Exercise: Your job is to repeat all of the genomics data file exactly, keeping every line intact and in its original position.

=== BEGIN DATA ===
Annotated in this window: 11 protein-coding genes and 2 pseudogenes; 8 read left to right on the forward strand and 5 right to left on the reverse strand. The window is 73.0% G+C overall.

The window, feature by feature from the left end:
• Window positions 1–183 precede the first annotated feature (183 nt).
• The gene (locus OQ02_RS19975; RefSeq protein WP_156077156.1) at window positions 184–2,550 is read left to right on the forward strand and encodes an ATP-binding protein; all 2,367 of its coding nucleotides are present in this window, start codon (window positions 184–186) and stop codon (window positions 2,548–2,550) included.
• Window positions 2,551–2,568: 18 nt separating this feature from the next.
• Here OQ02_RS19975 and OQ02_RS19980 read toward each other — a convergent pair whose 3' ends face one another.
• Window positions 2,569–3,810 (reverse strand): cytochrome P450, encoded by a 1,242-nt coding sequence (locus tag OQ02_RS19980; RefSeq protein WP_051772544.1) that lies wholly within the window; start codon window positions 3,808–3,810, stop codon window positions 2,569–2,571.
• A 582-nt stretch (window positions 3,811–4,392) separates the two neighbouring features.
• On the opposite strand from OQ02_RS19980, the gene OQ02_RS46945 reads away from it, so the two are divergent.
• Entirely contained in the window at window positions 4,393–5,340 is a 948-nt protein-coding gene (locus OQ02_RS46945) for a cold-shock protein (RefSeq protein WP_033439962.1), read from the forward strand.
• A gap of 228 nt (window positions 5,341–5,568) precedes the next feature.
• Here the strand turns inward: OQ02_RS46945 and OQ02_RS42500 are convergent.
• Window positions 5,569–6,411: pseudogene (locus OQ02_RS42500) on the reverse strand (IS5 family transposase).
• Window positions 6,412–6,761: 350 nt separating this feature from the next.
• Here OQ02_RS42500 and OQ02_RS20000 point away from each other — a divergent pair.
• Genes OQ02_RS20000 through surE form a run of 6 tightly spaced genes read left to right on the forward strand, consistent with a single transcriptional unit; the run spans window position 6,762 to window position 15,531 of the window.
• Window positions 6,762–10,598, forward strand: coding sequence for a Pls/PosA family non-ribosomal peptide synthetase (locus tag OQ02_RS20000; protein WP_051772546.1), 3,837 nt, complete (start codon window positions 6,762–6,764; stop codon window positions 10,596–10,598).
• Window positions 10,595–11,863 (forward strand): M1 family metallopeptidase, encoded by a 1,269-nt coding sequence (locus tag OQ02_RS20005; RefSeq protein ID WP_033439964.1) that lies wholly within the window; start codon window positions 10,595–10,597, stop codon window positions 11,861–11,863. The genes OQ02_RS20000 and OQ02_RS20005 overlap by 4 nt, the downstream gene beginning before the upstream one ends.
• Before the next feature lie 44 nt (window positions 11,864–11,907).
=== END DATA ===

Annotated in this window: 11 protein-coding genes and 2 pseudogenes; 8 read left to right on the forward strand and 5 right to left on the reverse strand. The window is 73.0% G+C overall.

The window, feature by feature from the left end:
• Window positions 1–183 precede the first annotated feature (183 nt).
• The gene (locus OQ02_RS19975; RefSeq protein WP_156077156.1) at window positions 184–2,550 is read left to right on the forward strand and encodes an ATP-binding protein; all 2,367 of its coding nucleotides are present in this window, start codon (window positions 184–186) and stop codon (window positions 2,548–2,550) included.
• Window positions 2,551–2,568: 18 nt separating this feature from the next.
• Here OQ02_RS19975 and OQ02_RS19980 read toward each other — a convergent pair whose 3' ends face one another.
• Window positions 2,569–3,810 (reverse strand): cytochrome P450, encoded by a 1,242-nt coding sequence (locus tag OQ02_RS19980; RefSeq protein WP_051772544.1) that lies wholly within the window; start codon window positions 3,808–3,810, stop codon window positions 2,569–2,571.
• A 582-nt stretch (window positions 3,811–4,392) separates the two neighbouring features.
• On the opposite strand from OQ02_RS19980, the gene OQ02_RS46945 reads away from it, so the two are divergent.
• Entirely contained in the window at window positions 4,393–5,340 is a 948-nt protein-coding gene (locus OQ02_RS46945) for a cold-shock protein (RefSeq protein WP_033439962.1), read from the forward strand.
• A gap of 228 nt (window positions 5,341–5,568) precedes the next feature.
• Here the strand turns inward: OQ02_RS46945 and OQ02_RS42500 are convergent.
• Window positions 5,569–6,411: pseudogene (locus OQ02_RS42500) on the reverse strand (IS5 family transposase).
• Window positions 6,412–6,761: 350 nt separating this feature from the next.
• Here OQ02_RS42500 and OQ02_RS20000 point away from each other — a divergent pair.
• Genes OQ02_RS20000 through surE form a run of 6 tightly spaced genes read left to right on the forward strand, consistent with a single transcriptional unit; the run spans window position 6,762 to window position 15,531 of the window.
• Window positions 6,762–10,598, forward strand: coding sequence for a Pls/PosA family non-ribosomal peptide synthetase (locus tag OQ02_RS20000; protein WP_051772546.1), 3,837 nt, complete (start codon window positions 6,762–6,764; stop codon window positions 10,596–10,598).
• Window positions 10,595–11,863 (forward strand): M1 family metallopeptidase, encoded by a 1,269-nt coding sequence (locus tag OQ02_RS20005; RefSeq protein ID WP_033439964.1) that lies wholly within the window; start codon window positions 10,595–10,597, stop codon window positions 11,861–11,863. The genes OQ02_RS20000 and OQ02_RS20005 overlap by 4 nt, the downstream gene beginning before the upstream one ends.
• Before the next feature lie 44 nt (window positions 11,864–11,907).